Halloween is just around the corner and if you're like me, you'll want to have both an awesome costume and not spend any money. Sadly these hardly ever go hand in hand, but luckily for beauty bloggers, MUAs and makeup geeks, we have a lot of makeup at our disposal which can really help when Halloween or other fancy dress occasions come around. While I would never discourage people from buying funky special effects and theatrical makeup, it's not easy to get hold of good quality stuff and just isn't something most people are going to uses. This post is going is about what makeup is worth buying for very casual SFX use and what you can use that you probably already have.
White foundation: White foundation is *so* handy to have for Halloween! It can be hard to find, especially at this time of year, but Illamasqua and larger Barry M stands in the UK both carry them, and brands like Kryolan and Ben Nye both have them available online to buy fairly cheaply. A white foundation can be mixed with so many things - it can be mixed with other foundation colours to change them, or used all over the face or body as to create a blank canvas to allow you to colour your skin. To an extent, it can be mixed with loose pigments as well. Foundation is worth getting as opposed to greasepaint or facepaint as you can use it after Halloween is over - mix a little to lighten your usual foundation and you've got yourself a darn good highlighter! If you're planning on doing this, try and get the type of foundation you normally use, i.e, cream or liquid. I really dislike the nasty cheap cream makeup you get at Halloween – it smells bad, it doesn’t apply well, you can’t store it or use it more than once due to the packaging and it’s almost certainly worse for your skin than your usual makeup.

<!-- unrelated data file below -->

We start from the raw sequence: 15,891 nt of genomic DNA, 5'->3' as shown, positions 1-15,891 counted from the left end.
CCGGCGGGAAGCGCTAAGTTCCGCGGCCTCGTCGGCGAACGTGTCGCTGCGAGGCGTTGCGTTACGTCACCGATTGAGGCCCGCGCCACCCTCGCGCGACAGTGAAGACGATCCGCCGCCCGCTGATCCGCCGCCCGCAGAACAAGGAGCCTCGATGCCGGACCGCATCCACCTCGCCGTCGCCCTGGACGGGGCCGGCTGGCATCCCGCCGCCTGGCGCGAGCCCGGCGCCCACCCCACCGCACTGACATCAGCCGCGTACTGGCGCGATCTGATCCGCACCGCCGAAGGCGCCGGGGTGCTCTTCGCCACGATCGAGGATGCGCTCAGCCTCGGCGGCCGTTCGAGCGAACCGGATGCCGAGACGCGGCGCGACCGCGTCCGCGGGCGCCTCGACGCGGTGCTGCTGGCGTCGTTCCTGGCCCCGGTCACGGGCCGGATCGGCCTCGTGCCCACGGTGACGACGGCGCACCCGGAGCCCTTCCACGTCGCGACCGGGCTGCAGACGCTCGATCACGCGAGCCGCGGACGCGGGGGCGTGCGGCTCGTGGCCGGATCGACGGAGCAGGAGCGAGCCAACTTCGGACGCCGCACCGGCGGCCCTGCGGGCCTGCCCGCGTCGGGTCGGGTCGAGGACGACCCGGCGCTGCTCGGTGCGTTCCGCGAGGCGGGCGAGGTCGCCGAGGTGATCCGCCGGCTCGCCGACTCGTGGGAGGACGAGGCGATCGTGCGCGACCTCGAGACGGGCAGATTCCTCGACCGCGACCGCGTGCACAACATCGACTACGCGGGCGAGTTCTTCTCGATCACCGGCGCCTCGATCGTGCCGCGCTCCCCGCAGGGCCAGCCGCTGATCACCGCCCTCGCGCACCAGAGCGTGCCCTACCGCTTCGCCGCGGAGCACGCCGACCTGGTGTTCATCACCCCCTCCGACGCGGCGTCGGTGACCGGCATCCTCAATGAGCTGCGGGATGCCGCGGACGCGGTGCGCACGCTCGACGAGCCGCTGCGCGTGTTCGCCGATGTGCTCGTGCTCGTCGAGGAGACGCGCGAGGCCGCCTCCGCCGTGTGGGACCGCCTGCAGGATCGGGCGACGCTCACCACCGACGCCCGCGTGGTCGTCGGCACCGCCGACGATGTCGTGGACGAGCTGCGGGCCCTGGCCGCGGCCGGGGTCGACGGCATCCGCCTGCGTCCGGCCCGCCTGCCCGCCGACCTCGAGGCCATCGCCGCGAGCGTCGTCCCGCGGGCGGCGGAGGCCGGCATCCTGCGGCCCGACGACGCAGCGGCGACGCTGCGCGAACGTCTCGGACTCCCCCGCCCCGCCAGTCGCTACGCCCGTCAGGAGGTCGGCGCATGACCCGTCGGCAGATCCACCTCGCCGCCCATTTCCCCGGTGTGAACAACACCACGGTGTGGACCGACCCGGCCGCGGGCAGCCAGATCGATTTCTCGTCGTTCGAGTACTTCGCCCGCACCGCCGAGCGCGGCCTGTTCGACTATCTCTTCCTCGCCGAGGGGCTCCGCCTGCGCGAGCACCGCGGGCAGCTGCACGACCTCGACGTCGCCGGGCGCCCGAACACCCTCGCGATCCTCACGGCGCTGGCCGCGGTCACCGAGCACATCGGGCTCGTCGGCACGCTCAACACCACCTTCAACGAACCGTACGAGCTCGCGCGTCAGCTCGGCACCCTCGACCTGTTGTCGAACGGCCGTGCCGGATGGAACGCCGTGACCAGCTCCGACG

Eyeshadows used over a white base to create a fantasy look. (Yes, I know it’s pink.)
Matte eyeshadows: See above. It may take a little longer than using cream makeup, but blanking out your face and using shadows means that most of us won't be spending money on expensive theatre makeup and you avoid those god-awful cream palettes that pop in in costume shops. A good neutral palette can be really helpful at Halloween - a couple of deep browns, a black, a cream or white and a grey can be really helpful for creating undead or dirty looks or aged makeup. A matte plum, red and yellow can also be useful for bloodied or bruised looks. Always, always go with matte if you can - shimmery shadows don't tend to go well with spooky makeup, and shimmery makeup in photography can both look gritty and contribute to the makeup looking washed out.
Setting powder: If you're creating any looks with cream based products or even with just more makeup that you're used to, a translucent setting powder . For purposes of costume makeup, any old setting powder will do. Pressing a larger amount than usual over the makeup with a puff and then brushing the excess off will keep your makeup good n' fixed.
Using a felt liner pen to sketch out villainous eyebrows!
Felt tip liner pen: Seriously, these are great for everything. Liner, obviously. Drawing fangs, stitches, 'cracks' for creepy dolly looks. Freckles, eyebrows, 'shadows' for pop-art makeup, widows peak hairlines for Dracula, KISS makeup... everything. Plus they're cheap and intuitive to use.